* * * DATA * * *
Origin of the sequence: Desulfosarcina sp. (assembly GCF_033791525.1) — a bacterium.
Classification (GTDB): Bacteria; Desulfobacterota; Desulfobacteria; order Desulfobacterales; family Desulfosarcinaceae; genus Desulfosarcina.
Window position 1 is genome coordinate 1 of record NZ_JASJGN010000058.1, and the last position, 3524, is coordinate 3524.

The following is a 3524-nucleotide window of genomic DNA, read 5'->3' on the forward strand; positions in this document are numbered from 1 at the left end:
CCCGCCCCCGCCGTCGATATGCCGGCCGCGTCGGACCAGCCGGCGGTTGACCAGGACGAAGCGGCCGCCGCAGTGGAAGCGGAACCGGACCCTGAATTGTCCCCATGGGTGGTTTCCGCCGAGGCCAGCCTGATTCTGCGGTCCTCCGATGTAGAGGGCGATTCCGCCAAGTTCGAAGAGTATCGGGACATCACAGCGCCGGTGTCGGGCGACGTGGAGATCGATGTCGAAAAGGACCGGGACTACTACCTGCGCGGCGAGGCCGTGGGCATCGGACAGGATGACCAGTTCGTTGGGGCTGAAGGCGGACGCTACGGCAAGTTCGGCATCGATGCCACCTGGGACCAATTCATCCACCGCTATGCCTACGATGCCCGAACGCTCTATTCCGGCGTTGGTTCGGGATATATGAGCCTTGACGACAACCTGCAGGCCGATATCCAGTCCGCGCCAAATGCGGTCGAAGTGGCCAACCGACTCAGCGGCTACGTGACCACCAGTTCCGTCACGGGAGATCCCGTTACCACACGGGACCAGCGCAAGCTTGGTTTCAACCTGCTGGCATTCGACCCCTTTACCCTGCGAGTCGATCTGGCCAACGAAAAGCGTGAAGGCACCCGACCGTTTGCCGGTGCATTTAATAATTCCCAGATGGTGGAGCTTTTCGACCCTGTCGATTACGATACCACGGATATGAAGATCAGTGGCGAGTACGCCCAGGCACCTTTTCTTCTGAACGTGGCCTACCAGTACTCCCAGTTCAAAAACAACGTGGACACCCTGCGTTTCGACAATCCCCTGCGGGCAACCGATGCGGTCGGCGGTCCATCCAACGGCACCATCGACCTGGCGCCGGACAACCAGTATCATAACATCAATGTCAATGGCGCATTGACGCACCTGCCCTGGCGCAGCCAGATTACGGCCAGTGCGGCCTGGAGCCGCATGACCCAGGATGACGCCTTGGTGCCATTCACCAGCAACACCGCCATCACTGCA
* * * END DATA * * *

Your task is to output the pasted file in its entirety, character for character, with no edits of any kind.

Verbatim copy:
Origin of the sequence: Desulfosarcina sp. (assembly GCF_033791525.1) — a bacterium.
Classification (GTDB): Bacteria; Desulfobacterota; Desulfobacteria; order Desulfobacterales; family Desulfosarcinaceae; genus Desulfosarcina.
Window position 1 is genome coordinate 1 of record NZ_JASJGN010000058.1, and the last position, 3524, is coordinate 3524.

The following is a 3524-nucleotide window of genomic DNA, read 5'->3' on the forward strand; positions in this document are numbered from 1 at the left end:
CCCGCCCCCGCCGTCGATATGCCGGCCGCGTCGGACCAGCCGGCGGTTGACCAGGACGAAGCGGCCGCCGCAGTGGAAGCGGAACCGGACCCTGAATTGTCCCCATGGGTGGTTTCCGCCGAGGCCAGCCTGATTCTGCGGTCCTCCGATGTAGAGGGCGATTCCGCCAAGTTCGAAGAGTATCGGGACATCACAGCGCCGGTGTCGGGCGACGTGGAGATCGATGTCGAAAAGGACCGGGACTACTACCTGCGCGGCGAGGCCGTGGGCATCGGACAGGATGACCAGTTCGTTGGGGCTGAAGGCGGACGCTACGGCAAGTTCGGCATCGATGCCACCTGGGACCAATTCATCCACCGCTATGCCTACGATGCCCGAACGCTCTATTCCGGCGTTGGTTCGGGATATATGAGCCTTGACGACAACCTGCAGGCCGATATCCAGTCCGCGCCAAATGCGGTCGAAGTGGCCAACCGACTCAGCGGCTACGTGACCACCAGTTCCGTCACGGGAGATCCCGTTACCACACGGGACCAGCGCAAGCTTGGTTTCAACCTGCTGGCATTCGACCCCTTTACCCTGCGAGTCGATCTGGCCAACGAAAAGCGTGAAGGCACCCGACCGTTTGCCGGTGCATTTAATAATTCCCAGATGGTGGAGCTTTTCGACCCTGTCGATTACGATACCACGGATATGAAGATCAGTGGCGAGTACGCCCAGGCACCTTTTCTTCTGAACGTGGCCTACCAGTACTCCCAGTTCAAAAACAACGTGGACACCCTGCGTTTCGACAATCCCCTGCGGGCAACCGATGCGGTCGGCGGTCCATCCAACGGCACCATCGACCTGGCGCCGGACAACCAGTATCATAACATCAATGTCAATGGCGCATTGACGCACCTGCCCTGGCGCAGCCAGATTACGGCCAGTGCGGCCTGGAGCCGCATGACCCAGGATGACGCCTTGGTGCCATTCACCAGCAACACCGCCATCACTGCA